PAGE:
This week we commemorated Memorial Day, honoring the sacrifice of all fallen heroes who died in service during American wars. Memorial Day services are particularly big in the South. Back in Atlanta, I saw churches annually place countless small American flags on their property to remember those who have given their lives to protect the country. Driving home from church, there would be countless white crosses with the names of the soldiers killed during WWII, in Korea, Vietnam, Iraq, Afghanistan, to name a few. Passing by the cross engraved “Korean War” I offered a brief prayer in remembrance and gratitude for all young men and women who paid with their lives to protect the freedom in Korean Peninsula. Korean Church of Atlanta UMC did its best to annually honor and thank the living veterans of the Korean War. We hosted a banquet for Korean War veterans; and a good number of times, we held special ceremonies to award them with medals from the Korean government. Presenting each elderly veteran with the medal, I said, “It is an honor to meet you, sir. Thank you,” and they would reply, “Thank you for having me tonight. The honor is all mine.” Those were some very special moments.

I used to actively take part in anti-war protests. After the outbreak of the Iraq War, I stood in front of the Federal Building in downtown Chicago holding up a sign “My taxes were used to make bombs that killed 150,000 Iraqi soldiers and they’re also the children of God!” At the protest of an Asian man with a clerical collar, some people got offended and yelled, “Go back to your country!” but mounted police stood by and watched over my safety all day until I finished my one-person protest. But whenever I was invited to pray for Memorial Day service, I gave thanks with all my heart for the veterans both deceased and living, and prayed for the safety of all soldiers deployed overseas, as well as police officers and fire responders who risk their lives in the service of others. After the prayer, military families, especially parents whose children were deployed, would come up to me to say thank you with teary eyes. In reply, I gave them a hug and said, “We owe you and your family a debt of gratitude.” The Southern culture had deep historical roots of racism, but when we prayed together for deployed family members, we all carried a similar sense of desperation. At least in those moments, we were all poor in spirit, all the same. While decisions for war are made by the president and policymakers, deployed men and women follow the call to serve their country. While we may be divided about government-made policies, we must pray for the safety and protection of all deployed soldiers serving overseas.

My father served as an army interpreter officer during the Korean War. I don’t recall my father ever speaking anything ill about North Korea’s leader Kim Il-Sung, but I do vividly remember how he prayed for peaceful reunification. He did so for the sake of his extended family in the North. The late Rev. Syngman Rhee, who at one point served as the president of the National Council of Churches USA and the first Asian American to serve as Moderator of the PC(USA) General Assembly, was the Marine Corps Veteran of the Korean War whose father was martyred in North Korea. But Rev. Rhee devoted his whole life for the peaceful reunification of the Korean Peninsula. I asked him how he could have no hard feelings toward the communist regime of the North that killed his father. The answer was, simply and plainly, that Rev. Rhee’s father used to preach ‘Jesus taught we must love our enemies,’ and so the best way to honor his father’s life and legacy is to love. Rev. Rhee requested in his will that I preside over his funeral although I am a Methodist pastor, so I gave the funeral sermon and benediction while then the current Moderator of the PCUSA who was a Palestinian did the liturgy. I think Rev. Rhee requested that I officiate his funeral so as to keep the hope for Korea’s reunification alive and carried on by the next generation.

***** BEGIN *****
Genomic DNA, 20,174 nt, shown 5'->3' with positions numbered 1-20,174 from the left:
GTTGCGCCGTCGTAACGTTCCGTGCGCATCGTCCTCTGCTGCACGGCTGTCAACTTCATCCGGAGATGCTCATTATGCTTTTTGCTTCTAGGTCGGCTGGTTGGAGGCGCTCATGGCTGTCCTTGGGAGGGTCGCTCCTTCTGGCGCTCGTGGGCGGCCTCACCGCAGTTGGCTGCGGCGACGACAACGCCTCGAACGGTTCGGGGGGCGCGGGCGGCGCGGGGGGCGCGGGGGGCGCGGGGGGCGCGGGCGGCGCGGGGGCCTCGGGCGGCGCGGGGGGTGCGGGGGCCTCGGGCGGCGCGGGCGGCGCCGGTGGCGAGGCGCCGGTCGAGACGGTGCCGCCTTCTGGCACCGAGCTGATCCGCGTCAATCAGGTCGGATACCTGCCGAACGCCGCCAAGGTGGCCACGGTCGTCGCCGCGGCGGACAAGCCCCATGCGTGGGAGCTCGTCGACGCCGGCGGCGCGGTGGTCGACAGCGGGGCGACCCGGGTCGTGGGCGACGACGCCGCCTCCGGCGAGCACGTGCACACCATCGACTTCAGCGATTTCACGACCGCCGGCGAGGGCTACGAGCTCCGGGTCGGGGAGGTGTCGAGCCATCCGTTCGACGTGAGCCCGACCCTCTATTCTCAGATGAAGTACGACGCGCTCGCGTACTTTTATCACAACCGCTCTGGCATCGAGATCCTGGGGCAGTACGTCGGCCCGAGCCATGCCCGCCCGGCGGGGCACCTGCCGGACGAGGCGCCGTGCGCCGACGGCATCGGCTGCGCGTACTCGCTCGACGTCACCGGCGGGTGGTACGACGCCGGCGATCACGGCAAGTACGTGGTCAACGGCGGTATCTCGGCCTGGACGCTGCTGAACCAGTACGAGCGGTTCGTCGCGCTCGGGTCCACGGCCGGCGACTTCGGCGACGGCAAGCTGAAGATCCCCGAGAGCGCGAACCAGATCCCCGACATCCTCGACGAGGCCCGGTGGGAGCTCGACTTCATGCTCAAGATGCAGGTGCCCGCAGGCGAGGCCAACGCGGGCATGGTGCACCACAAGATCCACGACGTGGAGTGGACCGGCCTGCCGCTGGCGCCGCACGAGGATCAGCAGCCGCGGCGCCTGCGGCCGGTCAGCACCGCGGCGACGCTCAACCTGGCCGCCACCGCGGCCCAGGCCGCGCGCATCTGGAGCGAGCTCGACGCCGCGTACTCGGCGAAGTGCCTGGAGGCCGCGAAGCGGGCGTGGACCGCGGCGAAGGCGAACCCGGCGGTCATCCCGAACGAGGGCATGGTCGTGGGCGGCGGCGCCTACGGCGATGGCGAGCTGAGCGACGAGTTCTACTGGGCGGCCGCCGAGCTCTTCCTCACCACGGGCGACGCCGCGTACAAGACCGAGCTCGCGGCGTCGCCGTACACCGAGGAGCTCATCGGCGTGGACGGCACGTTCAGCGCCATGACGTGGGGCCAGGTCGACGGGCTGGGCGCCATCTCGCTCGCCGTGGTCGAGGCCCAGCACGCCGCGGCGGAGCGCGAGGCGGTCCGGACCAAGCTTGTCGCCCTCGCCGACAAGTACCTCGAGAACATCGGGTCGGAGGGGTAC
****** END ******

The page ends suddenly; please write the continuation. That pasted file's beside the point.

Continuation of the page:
In the Bible, “remembering” is the beginning of returning to the rightful place as God’s people. Remembering how God was faithful to his promises of liberation, restoration, and blessing throughout 400 years of slavery, 40 years of wilderness, 70 years in captivity is the most basic tenor that resounds in the Old Testament. And it is through this active remembering of God’s salvation history, we become a part of God’s covenant people. Jesus likewise commanded that we continue the holy communion in an act of remembrance of the new covenant that Christ enacted through giving his life, and in participating, we join with one another as one body of Jesus Christ.

For some time now, I had the feeling of unfulfilled assignment at heart. After my mother’s passing two years ago, I buried her together with my father who passed away 46 years earlier. Now the headstone had to be renewed, and for long I couldn’t decide on the inscription. Lately, I was looking over my father’s journals that he kept ever since he first fled to the South. He prepared a new journal at the start of every year and wrote “Sola Fide” on the cover page. There it is, I thought, the headstone inscription for my parents. “Sola Fide,” and “Sola Gratia.” And reflected in those words are my prayers, for the memory of my parents who lived by ‘Faith Alone, Grace Alone’ to guide me and my brothers, for generations to follow into the future.

May the blessing of remembrance be with us this week, as we honor those who gave their lives for our families, church, and the country.